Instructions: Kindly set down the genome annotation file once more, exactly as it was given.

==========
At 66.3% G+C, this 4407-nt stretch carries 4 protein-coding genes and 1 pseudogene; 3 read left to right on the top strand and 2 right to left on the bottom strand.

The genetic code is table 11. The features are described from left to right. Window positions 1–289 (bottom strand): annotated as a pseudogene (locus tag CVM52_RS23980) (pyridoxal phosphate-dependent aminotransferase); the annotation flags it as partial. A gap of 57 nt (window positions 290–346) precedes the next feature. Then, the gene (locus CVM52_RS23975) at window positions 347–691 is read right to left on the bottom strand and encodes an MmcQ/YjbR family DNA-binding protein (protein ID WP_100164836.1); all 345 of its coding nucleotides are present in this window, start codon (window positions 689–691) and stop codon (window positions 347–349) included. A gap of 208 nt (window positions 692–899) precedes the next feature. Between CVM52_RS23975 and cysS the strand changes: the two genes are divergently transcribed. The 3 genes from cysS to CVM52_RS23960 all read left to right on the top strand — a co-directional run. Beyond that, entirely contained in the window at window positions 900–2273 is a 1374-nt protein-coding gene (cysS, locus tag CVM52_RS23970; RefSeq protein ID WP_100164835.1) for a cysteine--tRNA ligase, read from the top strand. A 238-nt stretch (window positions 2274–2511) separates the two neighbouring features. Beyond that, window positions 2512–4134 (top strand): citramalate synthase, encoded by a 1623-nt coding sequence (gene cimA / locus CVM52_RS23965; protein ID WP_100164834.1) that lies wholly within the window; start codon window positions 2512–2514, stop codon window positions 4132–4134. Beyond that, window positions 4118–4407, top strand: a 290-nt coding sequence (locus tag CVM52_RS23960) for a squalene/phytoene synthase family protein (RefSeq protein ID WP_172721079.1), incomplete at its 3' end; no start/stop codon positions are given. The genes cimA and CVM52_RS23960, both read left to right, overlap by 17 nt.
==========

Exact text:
At 66.3% G+C, this 4407-nt stretch carries 4 protein-coding genes and 1 pseudogene; 3 read left to right on the top strand and 2 right to left on the bottom strand.

The genetic code is table 11. The features are described from left to right. Window positions 1–289 (bottom strand): annotated as a pseudogene (locus tag CVM52_RS23980) (pyridoxal phosphate-dependent aminotransferase); the annotation flags it as partial. A gap of 57 nt (window positions 290–346) precedes the next feature. Then, the gene (locus CVM52_RS23975) at window positions 347–691 is read right to left on the bottom strand and encodes an MmcQ/YjbR family DNA-binding protein (protein ID WP_100164836.1); all 345 of its coding nucleotides are present in this window, start codon (window positions 689–691) and stop codon (window positions 347–349) included. A gap of 208 nt (window positions 692–899) precedes the next feature. Between CVM52_RS23975 and cysS the strand changes: the two genes are divergently transcribed. The 3 genes from cysS to CVM52_RS23960 all read left to right on the top strand — a co-directional run. Beyond that, entirely contained in the window at window positions 900–2273 is a 1374-nt protein-coding gene (cysS, locus tag CVM52_RS23970; RefSeq protein ID WP_100164835.1) for a cysteine--tRNA ligase, read from the top strand. A 238-nt stretch (window positions 2274–2511) separates the two neighbouring features. Beyond that, window positions 2512–4134 (top strand): citramalate synthase, encoded by a 1623-nt coding sequence (gene cimA / locus CVM52_RS23965; protein ID WP_100164834.1) that lies wholly within the window; start codon window positions 2512–2514, stop codon window positions 4132–4134. Beyond that, window positions 4118–4407, top strand: a 290-nt coding sequence (locus tag CVM52_RS23960) for a squalene/phytoene synthase family protein (RefSeq protein ID WP_172721079.1), incomplete at its 3' end; no start/stop codon positions are given. The genes cimA and CVM52_RS23960, both read left to right, overlap by 17 nt.